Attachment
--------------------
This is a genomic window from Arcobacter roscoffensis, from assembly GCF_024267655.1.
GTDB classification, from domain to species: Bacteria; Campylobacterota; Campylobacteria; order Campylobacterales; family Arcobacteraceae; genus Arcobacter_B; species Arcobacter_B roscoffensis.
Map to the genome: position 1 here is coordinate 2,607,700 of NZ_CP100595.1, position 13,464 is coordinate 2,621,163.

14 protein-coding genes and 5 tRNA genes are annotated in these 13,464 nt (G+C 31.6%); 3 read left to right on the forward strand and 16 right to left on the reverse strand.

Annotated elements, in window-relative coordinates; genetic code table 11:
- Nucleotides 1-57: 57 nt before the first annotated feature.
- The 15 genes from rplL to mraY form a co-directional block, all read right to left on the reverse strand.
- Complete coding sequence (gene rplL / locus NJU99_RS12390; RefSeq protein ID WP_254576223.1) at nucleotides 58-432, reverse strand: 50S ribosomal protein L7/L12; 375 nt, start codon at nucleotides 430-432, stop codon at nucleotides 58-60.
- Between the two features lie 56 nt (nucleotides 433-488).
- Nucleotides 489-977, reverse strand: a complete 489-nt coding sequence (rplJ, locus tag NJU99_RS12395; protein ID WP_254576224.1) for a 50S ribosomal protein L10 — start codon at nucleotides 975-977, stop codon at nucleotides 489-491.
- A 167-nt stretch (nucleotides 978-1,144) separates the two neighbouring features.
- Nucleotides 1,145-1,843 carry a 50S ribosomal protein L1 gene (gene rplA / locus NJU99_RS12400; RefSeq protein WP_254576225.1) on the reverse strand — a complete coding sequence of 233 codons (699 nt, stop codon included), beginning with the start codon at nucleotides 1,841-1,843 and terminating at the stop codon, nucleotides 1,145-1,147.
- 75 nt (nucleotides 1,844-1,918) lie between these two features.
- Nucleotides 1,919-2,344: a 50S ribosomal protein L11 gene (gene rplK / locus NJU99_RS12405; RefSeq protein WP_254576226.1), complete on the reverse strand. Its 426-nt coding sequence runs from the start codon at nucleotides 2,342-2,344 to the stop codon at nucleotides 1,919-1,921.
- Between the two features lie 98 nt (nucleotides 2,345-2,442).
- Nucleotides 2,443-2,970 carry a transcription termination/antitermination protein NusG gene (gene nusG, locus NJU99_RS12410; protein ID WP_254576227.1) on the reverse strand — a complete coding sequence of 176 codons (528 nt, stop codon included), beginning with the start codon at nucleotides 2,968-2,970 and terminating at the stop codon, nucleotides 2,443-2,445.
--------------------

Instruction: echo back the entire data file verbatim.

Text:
This is a genomic window from Arcobacter roscoffensis, from assembly GCF_024267655.1.
GTDB classification, from domain to species: Bacteria; Campylobacterota; Campylobacteria; order Campylobacterales; family Arcobacteraceae; genus Arcobacter_B; species Arcobacter_B roscoffensis.
Map to the genome: position 1 here is coordinate 2,607,700 of NZ_CP100595.1, position 13,464 is coordinate 2,621,163.

14 protein-coding genes and 5 tRNA genes are annotated in these 13,464 nt (G+C 31.6%); 3 read left to right on the forward strand and 16 right to left on the reverse strand.

Annotated elements, in window-relative coordinates; genetic code table 11:
- Nucleotides 1-57: 57 nt before the first annotated feature.
- The 15 genes from rplL to mraY form a co-directional block, all read right to left on the reverse strand.
- Complete coding sequence (gene rplL / locus NJU99_RS12390; RefSeq protein ID WP_254576223.1) at nucleotides 58-432, reverse strand: 50S ribosomal protein L7/L12; 375 nt, start codon at nucleotides 430-432, stop codon at nucleotides 58-60.
- Between the two features lie 56 nt (nucleotides 433-488).
- Nucleotides 489-977, reverse strand: a complete 489-nt coding sequence (rplJ, locus tag NJU99_RS12395; protein ID WP_254576224.1) for a 50S ribosomal protein L10 — start codon at nucleotides 975-977, stop codon at nucleotides 489-491.
- A 167-nt stretch (nucleotides 978-1,144) separates the two neighbouring features.
- Nucleotides 1,145-1,843 carry a 50S ribosomal protein L1 gene (gene rplA / locus NJU99_RS12400; RefSeq protein WP_254576225.1) on the reverse strand — a complete coding sequence of 233 codons (699 nt, stop codon included), beginning with the start codon at nucleotides 1,841-1,843 and terminating at the stop codon, nucleotides 1,145-1,147.
- 75 nt (nucleotides 1,844-1,918) lie between these two features.
- Nucleotides 1,919-2,344: a 50S ribosomal protein L11 gene (gene rplK / locus NJU99_RS12405; RefSeq protein WP_254576226.1), complete on the reverse strand. Its 426-nt coding sequence runs from the start codon at nucleotides 2,342-2,344 to the stop codon at nucleotides 1,919-1,921.
- Between the two features lie 98 nt (nucleotides 2,345-2,442).
- Nucleotides 2,443-2,970 carry a transcription termination/antitermination protein NusG gene (gene nusG, locus NJU99_RS12410; protein ID WP_254576227.1) on the reverse strand — a complete coding sequence of 176 codons (528 nt, stop codon included), beginning with the start codon at nucleotides 2,968-2,970 and terminating at the stop codon, nucleotides 2,443-2,445.